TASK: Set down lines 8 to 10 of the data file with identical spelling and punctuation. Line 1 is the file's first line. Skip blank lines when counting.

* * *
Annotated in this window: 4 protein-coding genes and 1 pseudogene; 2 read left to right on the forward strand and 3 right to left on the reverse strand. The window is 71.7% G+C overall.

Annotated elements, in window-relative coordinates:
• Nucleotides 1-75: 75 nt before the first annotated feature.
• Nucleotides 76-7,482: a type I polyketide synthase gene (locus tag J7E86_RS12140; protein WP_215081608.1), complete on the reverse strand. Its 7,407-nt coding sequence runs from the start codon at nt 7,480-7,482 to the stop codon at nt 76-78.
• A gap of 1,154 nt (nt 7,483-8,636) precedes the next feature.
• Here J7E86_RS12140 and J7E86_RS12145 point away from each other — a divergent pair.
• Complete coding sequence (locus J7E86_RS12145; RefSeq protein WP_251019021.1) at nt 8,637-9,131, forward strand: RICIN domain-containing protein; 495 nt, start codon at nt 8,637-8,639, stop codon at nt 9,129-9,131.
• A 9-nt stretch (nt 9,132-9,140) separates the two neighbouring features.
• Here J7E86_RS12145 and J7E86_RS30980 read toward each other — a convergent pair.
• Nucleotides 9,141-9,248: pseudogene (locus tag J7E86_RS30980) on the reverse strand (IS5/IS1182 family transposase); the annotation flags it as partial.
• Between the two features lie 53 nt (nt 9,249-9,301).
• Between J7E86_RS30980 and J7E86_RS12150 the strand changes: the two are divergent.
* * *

• A 9-nt stretch (nt 9,132-9,140) separates the two neighbouring features.
• Here J7E86_RS12145 and J7E86_RS30980 read toward each other — a convergent pair.
• Nucleotides 9,141-9,248: pseudogene (locus tag J7E86_RS30980) on the reverse strand (IS5/IS1182 family transposase); the annotation flags it as partial.